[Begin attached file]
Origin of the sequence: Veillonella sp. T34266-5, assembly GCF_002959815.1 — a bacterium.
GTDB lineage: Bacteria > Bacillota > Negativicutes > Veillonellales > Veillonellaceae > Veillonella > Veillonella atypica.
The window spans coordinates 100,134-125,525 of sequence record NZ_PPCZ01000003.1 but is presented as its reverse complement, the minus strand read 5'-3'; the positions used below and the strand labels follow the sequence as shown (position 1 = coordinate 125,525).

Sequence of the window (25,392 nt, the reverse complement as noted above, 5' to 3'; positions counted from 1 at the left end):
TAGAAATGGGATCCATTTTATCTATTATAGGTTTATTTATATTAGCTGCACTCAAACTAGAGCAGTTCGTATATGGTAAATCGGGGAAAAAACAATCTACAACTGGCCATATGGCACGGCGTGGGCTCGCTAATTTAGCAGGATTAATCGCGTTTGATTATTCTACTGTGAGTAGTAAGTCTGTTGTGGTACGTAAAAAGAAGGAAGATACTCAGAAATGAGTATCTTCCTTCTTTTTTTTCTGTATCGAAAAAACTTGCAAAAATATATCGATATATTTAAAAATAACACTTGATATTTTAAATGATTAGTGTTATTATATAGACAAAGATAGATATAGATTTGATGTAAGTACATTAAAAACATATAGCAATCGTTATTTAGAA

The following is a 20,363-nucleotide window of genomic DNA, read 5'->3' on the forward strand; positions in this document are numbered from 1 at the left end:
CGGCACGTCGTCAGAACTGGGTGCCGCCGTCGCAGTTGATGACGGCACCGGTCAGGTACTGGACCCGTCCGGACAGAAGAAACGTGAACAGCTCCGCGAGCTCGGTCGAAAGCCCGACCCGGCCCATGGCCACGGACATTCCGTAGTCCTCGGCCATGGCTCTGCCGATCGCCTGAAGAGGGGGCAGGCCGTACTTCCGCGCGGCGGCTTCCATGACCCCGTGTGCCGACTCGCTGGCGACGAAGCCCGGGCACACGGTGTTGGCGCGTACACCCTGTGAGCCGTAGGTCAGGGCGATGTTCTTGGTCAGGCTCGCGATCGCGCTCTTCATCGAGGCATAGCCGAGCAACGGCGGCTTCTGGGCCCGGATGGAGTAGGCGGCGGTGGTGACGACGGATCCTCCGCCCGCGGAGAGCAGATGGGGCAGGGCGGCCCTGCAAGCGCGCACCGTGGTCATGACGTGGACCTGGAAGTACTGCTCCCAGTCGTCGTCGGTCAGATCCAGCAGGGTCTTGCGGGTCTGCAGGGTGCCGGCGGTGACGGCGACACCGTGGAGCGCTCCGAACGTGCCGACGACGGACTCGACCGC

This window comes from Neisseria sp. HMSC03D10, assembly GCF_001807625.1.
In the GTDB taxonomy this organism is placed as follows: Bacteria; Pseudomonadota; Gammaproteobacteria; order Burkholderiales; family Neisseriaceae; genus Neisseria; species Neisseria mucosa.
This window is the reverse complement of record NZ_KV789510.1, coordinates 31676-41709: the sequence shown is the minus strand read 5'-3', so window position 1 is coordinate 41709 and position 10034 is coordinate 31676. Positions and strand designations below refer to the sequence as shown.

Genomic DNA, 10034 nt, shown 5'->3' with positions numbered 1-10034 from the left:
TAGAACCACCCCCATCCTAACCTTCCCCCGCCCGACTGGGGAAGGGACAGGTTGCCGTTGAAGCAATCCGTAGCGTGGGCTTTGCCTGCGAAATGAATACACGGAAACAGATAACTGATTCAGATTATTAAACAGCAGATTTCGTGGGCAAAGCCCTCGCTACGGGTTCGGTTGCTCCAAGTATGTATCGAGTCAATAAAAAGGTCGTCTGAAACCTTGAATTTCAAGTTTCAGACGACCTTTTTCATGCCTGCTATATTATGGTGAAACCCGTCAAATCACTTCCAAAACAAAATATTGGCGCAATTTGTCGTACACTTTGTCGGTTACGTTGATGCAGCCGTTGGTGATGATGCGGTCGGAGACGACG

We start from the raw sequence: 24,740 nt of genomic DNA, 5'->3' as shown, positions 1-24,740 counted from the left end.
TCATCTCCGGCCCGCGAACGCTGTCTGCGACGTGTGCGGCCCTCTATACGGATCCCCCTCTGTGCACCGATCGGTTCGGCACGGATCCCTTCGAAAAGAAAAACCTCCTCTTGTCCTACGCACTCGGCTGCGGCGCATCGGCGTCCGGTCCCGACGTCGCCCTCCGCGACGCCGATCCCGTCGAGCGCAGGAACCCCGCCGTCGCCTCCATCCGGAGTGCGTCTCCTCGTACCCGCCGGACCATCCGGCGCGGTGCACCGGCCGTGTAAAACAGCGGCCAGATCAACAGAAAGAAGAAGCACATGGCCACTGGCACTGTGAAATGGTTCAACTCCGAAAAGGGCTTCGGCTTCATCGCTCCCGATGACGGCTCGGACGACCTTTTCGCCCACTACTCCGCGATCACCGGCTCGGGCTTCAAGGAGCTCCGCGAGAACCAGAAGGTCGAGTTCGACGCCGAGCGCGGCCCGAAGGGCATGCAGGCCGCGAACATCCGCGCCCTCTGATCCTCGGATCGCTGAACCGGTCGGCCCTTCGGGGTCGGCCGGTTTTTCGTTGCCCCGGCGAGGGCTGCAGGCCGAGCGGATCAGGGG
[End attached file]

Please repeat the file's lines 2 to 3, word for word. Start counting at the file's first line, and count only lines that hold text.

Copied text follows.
GTDB lineage: Bacteria > Bacillota > Negativicutes > Veillonellales > Veillonellaceae > Veillonella > Veillonella atypica.
The window spans coordinates 100,134-125,525 of sequence record NZ_PPCZ01000003.1 but is presented as its reverse complement, the minus strand read 5'-3'; the positions used below and the strand labels follow the sequence as shown (position 1 = coordinate 125,525).